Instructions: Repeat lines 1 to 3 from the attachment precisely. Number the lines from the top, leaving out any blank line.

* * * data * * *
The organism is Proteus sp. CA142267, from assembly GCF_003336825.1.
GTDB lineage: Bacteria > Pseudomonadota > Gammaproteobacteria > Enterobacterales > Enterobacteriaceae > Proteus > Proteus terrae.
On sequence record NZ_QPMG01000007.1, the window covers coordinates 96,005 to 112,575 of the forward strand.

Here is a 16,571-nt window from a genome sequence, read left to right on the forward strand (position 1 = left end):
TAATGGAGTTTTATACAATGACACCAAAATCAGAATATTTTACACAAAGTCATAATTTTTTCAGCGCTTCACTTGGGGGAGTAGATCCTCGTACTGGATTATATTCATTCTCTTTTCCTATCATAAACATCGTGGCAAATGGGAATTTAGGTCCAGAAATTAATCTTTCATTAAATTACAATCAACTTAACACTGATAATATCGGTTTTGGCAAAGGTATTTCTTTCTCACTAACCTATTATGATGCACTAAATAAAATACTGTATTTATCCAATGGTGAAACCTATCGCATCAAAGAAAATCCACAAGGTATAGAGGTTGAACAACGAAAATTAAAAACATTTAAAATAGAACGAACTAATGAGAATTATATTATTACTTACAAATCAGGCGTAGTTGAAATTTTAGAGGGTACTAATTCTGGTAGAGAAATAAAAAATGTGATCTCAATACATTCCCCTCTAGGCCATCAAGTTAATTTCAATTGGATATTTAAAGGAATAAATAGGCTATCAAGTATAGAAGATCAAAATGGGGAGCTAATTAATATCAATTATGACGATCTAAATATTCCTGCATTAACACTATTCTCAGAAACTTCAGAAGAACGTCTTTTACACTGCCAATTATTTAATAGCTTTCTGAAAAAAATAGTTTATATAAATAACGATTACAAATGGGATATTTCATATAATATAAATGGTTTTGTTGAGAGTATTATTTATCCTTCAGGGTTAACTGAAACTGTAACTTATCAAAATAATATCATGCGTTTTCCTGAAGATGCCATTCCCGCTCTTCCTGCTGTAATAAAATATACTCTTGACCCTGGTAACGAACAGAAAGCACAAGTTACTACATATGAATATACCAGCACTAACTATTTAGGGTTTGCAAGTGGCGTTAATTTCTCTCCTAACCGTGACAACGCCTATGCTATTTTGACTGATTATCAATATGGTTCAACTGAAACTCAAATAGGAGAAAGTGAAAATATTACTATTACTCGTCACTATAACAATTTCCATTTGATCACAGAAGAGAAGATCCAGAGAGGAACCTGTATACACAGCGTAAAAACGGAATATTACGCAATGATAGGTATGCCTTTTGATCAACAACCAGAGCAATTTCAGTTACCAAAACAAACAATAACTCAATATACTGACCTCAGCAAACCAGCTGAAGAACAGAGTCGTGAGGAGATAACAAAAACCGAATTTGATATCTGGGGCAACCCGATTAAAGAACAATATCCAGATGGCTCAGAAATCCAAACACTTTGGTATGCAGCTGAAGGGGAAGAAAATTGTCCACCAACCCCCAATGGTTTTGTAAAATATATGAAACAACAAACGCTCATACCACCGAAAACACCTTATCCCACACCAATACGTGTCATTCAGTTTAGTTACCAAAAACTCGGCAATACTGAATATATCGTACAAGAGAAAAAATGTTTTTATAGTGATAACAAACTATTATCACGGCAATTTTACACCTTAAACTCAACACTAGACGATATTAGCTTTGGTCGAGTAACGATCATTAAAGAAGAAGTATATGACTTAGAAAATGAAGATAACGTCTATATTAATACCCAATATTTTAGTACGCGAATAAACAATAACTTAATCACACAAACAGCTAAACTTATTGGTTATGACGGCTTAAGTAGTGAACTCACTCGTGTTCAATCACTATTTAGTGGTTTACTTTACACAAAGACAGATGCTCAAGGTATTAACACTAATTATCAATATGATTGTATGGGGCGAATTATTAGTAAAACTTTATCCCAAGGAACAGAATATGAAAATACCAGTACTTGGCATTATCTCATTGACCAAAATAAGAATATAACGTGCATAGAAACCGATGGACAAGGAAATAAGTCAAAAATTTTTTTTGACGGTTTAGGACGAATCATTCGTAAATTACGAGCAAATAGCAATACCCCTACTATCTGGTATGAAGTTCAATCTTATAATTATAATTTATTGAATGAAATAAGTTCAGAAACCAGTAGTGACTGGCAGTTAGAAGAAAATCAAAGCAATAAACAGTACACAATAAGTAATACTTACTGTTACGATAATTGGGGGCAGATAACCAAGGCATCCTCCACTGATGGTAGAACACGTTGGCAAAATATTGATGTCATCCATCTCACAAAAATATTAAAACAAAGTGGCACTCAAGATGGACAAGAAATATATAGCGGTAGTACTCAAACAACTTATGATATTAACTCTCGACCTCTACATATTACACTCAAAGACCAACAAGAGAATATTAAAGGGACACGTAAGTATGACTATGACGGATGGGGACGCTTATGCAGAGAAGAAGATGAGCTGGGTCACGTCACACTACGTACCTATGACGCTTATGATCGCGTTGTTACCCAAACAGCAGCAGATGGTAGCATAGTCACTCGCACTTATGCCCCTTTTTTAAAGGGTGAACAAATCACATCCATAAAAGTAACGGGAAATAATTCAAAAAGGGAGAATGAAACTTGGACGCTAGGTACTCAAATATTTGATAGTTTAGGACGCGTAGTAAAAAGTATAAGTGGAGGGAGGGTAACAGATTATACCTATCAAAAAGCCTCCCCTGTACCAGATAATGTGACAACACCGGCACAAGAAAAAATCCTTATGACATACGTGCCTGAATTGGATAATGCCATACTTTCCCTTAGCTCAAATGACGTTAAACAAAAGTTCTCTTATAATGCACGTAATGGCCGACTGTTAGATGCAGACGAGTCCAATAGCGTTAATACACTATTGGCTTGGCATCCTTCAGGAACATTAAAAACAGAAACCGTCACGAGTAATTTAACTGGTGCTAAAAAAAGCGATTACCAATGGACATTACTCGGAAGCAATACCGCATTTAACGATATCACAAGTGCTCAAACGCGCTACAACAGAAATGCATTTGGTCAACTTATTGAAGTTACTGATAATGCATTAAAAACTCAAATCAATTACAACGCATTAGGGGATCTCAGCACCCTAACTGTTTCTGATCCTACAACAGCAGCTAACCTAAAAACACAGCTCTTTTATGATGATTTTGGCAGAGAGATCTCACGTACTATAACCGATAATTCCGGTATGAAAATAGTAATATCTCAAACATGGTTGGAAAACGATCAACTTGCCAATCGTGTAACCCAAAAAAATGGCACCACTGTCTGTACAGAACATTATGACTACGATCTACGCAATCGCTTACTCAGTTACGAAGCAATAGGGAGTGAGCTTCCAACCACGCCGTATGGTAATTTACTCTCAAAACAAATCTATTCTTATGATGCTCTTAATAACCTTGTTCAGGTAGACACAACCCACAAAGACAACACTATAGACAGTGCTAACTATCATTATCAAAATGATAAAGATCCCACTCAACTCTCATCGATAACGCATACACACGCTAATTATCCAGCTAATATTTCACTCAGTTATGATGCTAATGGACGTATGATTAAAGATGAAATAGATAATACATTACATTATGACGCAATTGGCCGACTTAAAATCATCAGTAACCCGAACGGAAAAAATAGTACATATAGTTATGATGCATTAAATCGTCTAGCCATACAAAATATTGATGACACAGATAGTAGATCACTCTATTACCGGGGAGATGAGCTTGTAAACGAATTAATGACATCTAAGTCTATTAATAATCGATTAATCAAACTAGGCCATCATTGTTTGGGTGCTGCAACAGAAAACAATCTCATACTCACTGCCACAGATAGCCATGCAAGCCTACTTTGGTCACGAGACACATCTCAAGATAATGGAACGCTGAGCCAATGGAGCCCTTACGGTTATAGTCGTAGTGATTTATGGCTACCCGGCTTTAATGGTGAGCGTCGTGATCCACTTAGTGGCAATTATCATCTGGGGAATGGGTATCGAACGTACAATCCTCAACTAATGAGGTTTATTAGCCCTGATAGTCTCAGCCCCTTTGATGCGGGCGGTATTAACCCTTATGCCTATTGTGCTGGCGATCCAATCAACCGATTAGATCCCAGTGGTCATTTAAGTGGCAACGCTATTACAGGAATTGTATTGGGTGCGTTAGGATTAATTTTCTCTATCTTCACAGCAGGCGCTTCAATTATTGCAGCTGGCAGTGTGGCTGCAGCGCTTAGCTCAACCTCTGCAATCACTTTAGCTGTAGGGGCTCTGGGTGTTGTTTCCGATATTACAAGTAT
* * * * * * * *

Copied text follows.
The organism is Proteus sp. CA142267, from assembly GCF_003336825.1.
GTDB lineage: Bacteria > Pseudomonadota > Gammaproteobacteria > Enterobacterales > Enterobacteriaceae > Proteus > Proteus terrae.
On sequence record NZ_QPMG01000007.1, the window covers coordinates 96,005 to 112,575 of the forward strand.